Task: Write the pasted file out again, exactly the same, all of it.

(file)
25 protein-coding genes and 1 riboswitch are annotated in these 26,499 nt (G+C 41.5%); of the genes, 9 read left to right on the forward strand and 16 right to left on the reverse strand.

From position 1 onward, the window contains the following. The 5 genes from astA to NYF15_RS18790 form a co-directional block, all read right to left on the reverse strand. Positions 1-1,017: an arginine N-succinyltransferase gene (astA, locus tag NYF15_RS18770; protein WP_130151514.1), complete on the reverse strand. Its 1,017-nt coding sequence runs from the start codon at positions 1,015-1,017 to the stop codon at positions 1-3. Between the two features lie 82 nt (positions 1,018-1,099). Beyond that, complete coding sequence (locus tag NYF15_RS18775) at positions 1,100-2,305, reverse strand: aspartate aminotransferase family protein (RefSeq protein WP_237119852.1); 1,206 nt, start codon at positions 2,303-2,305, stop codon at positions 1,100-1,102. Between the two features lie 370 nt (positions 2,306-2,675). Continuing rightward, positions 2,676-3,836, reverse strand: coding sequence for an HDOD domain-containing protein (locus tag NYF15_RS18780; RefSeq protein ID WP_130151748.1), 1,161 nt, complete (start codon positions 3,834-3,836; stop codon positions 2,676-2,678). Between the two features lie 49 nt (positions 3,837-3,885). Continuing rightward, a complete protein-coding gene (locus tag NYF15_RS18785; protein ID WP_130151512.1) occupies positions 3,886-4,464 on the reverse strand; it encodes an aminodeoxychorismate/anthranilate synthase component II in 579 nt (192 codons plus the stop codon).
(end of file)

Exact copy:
25 protein-coding genes and 1 riboswitch are annotated in these 26,499 nt (G+C 41.5%); of the genes, 9 read left to right on the forward strand and 16 right to left on the reverse strand.

From position 1 onward, the window contains the following. The 5 genes from astA to NYF15_RS18790 form a co-directional block, all read right to left on the reverse strand. Positions 1-1,017: an arginine N-succinyltransferase gene (astA, locus tag NYF15_RS18770; protein WP_130151514.1), complete on the reverse strand. Its 1,017-nt coding sequence runs from the start codon at positions 1,015-1,017 to the stop codon at positions 1-3. Between the two features lie 82 nt (positions 1,018-1,099). Beyond that, complete coding sequence (locus tag NYF15_RS18775) at positions 1,100-2,305, reverse strand: aspartate aminotransferase family protein (RefSeq protein WP_237119852.1); 1,206 nt, start codon at positions 2,303-2,305, stop codon at positions 1,100-1,102. Between the two features lie 370 nt (positions 2,306-2,675). Continuing rightward, positions 2,676-3,836, reverse strand: coding sequence for an HDOD domain-containing protein (locus tag NYF15_RS18780; RefSeq protein ID WP_130151748.1), 1,161 nt, complete (start codon positions 3,834-3,836; stop codon positions 2,676-2,678). Between the two features lie 49 nt (positions 3,837-3,885). Continuing rightward, a complete protein-coding gene (locus tag NYF15_RS18785; protein ID WP_130151512.1) occupies positions 3,886-4,464 on the reverse strand; it encodes an aminodeoxychorismate/anthranilate synthase component II in 579 nt (192 codons plus the stop codon).